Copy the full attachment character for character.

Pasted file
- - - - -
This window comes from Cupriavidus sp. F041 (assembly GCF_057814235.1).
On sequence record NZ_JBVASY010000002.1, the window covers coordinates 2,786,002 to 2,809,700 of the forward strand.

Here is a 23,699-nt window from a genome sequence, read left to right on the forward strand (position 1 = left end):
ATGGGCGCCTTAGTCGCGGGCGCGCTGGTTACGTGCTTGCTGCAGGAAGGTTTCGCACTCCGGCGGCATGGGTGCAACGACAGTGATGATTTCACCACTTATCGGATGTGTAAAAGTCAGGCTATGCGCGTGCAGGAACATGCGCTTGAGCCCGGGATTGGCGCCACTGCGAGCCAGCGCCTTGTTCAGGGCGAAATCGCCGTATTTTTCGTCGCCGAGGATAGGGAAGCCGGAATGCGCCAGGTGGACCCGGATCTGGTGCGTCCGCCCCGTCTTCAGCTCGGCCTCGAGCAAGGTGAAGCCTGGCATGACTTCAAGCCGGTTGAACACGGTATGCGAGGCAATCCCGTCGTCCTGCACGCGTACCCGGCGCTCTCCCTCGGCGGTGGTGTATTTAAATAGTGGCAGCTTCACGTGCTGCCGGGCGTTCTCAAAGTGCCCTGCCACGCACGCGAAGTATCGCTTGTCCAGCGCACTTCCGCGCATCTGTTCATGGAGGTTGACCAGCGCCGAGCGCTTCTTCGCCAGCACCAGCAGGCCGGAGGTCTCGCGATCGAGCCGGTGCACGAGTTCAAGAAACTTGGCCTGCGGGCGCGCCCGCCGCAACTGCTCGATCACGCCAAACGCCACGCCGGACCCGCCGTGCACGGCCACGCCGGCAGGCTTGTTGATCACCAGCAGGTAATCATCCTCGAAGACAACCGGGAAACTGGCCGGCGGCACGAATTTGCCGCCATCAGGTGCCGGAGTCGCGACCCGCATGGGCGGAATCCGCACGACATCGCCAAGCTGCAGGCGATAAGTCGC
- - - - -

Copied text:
This window comes from Cupriavidus sp. F041 (assembly GCF_057814235.1).
On sequence record NZ_JBVASY010000002.1, the window covers coordinates 2,786,002 to 2,809,700 of the forward strand.

Here is a 23,699-nt window from a genome sequence, read left to right on the forward strand (position 1 = left end):
ATGGGCGCCTTAGTCGCGGGCGCGCTGGTTACGTGCTTGCTGCAGGAAGGTTTCGCACTCCGGCGGCATGGGTGCAACGACAGTGATGATTTCACCACTTATCGGATGTGTAAAAGTCAGGCTATGCGCGTGCAGGAACATGCGCTTGAGCCCGGGATTGGCGCCACTGCGAGCCAGCGCCTTGTTCAGGGCGAAATCGCCGTATTTTTCGTCGCCGAGGATAGGGAAGCCGGAATGCGCCAGGTGGACCCGGATCTGGTGCGTCCGCCCCGTCTTCAGCTCGGCCTCGAGCAAGGTGAAGCCTGGCATGACTTCAAGCCGGTTGAACACGGTATGCGAGGCAATCCCGTCGTCCTGCACGCGTACCCGGCGCTCTCCCTCGGCGGTGGTGTATTTAAATAGTGGCAGCTTCACGTGCTGCCGGGCGTTCTCAAAGTGCCCTGCCACGCACGCGAAGTATCGCTTGTCCAGCGCACTTCCGCGCATCTGTTCATGGAGGTTGACCAGCGCCGAGCGCTTCTTCGCCAGCACCAGCAGGCCGGAGGTCTCGCGATCGAGCCGGTGCACGAGTTCAAGAAACTTGGCCTGCGGGCGCGCCCGCCGCAACTGCTCGATCACGCCAAACGCCACGCCGGACCCGCCGTGCACGGCCACGCCGGCAGGCTTGTTGATCACCAGCAGGTAATCATCCTCGAAGACAACCGGGAAACTGGCCGGCGGCACGAATTTGCCGCCATCAGGTGCCGGAGTCGCGACCCGCATGGGCGGAATCCGCACGACATCGCCAAGCTGCAGGCGATAAGTCGC